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Hyperscript - the hidden language of React

React uses JSX to make things easier for the developers. But every abstraction has its cost. Let's find out how JSX works under the hood and why it works like this!


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Nikita Grechino

3 months ago | 3 min read
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JSX is the starting point

React uses JSX to make things easier for the developers. So when you write something like this.

<div id="foo">

Hello!

</div>

Babel transforms it to plain JavaScript.

React.createElement("div", { id: "foo" }, "Hello!");

React.createElement is a function that creates a virtual node.It's a well-known fact, so what's the point?

Preact way

If you've used Preact before, you may notice it has an unobvious export in its source code.

export {

createElement,

createElement as h

} from β€œ./create-element”;

To make things clear, the createElement function from Preact serves the same needs as React.createElement. So the question is, why is it exported as h as well?

The reason is dead simple. It's exported as h because it's a hypescript function.So what exactly is hypescript?

Hyperscript is the key

Hypescript is a kind of language to create HyperText with JavaScript and was started by Dominic Tarr in 2012. He was inspired by markaby, the "short bit of code" to write HTML in pure Ruby.Markaby allows doing things like that.

require 'markaby'

mab = Markaby::Builder.newmab.html do

head { title "Boats.com" }

body do

h1 "Boats.com has great deals"

ul do

li "$49 for a canoe"

li "$39 for a raft"

li "$29 for a huge boot that floats and can fit 5 people"

end

end

end

puts mab.to_s

And the h function allows doing essentially the same thing, but with different syntax.

h = require("hyperscript");

h("div#foo", "Hello!");

It also supports nesting and CSS properties.

h = require("hyperscript");

h("div#foo",

h("h1", "Hello from H1!", { style: { 'color': 'coral' } })

);

Check out an interactive demo to see how it works.

Get your hands dirty

Now when we know what the h function does and why we need it, let's write our own version of it. Complete example can be found on codesanbox.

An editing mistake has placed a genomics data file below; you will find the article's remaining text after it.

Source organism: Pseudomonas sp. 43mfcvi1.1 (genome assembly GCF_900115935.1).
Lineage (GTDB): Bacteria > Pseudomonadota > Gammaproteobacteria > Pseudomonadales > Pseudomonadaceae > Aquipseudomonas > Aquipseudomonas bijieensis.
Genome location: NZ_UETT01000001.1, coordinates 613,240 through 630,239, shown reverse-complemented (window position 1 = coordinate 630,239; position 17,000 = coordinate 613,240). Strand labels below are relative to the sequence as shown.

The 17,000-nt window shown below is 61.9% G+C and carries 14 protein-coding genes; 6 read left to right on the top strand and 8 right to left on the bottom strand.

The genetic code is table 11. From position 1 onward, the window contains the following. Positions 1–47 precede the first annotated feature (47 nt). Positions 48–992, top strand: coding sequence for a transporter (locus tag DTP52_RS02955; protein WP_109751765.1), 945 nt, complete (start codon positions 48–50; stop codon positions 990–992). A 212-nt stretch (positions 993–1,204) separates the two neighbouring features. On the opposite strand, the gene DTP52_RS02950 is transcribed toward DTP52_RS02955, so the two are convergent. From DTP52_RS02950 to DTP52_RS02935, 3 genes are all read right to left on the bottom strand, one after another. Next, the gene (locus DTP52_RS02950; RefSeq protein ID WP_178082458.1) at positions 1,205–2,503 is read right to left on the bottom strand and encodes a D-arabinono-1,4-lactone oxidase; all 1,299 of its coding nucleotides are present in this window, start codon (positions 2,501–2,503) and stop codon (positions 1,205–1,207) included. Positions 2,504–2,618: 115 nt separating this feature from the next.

First, let's make up a render function, that creates real DOM elements from our virtual nodes.

const render = ({ type, children, props }) => {

const element = document.createElement(type);

if (props) {

for (const prop in props) {

element.setAttribute(prop, props[prop]);

}

}

if (children) {

if (Array.isArray(children)) {

children.forEach(child => {

if (typeof child === 'string') {

element.innerText = child;

} else {

element.appendChild(render(child));

}

})

} else if (typeof children === 'string') {

element.innerText = children;

} else {

element.appendChild(render(children));

}

}

return element;

}

Than, let's create the h function.

const h = (type, children, props) => {

let handledType = typeof type === 'string' ? type : 'div';

return {

type: handledType,

props,

children

}

}

Finally, let's create an actual content with our h function, render it with our render function and mount the result to the DOM.

const div = render(

h('div',

[

h('h1', 'Hello!', { id: 'foo' }),

h('h2', 'World!', { class: 'bar' })

],

));

document.querySelector('#app').appendChild(div);


P.S. Follow me on Twitter for more content like this!

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Created by

Nikita Grechino

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Frontend developer

πŸ‘¨β€πŸŽ“ Blog to afford CS degree βš›οΈ Help people learn JavaScript & React in-depth πŸ’» Front-end dev πŸ”₯ FI/RE πŸ“₯ DM in Twitter for questions


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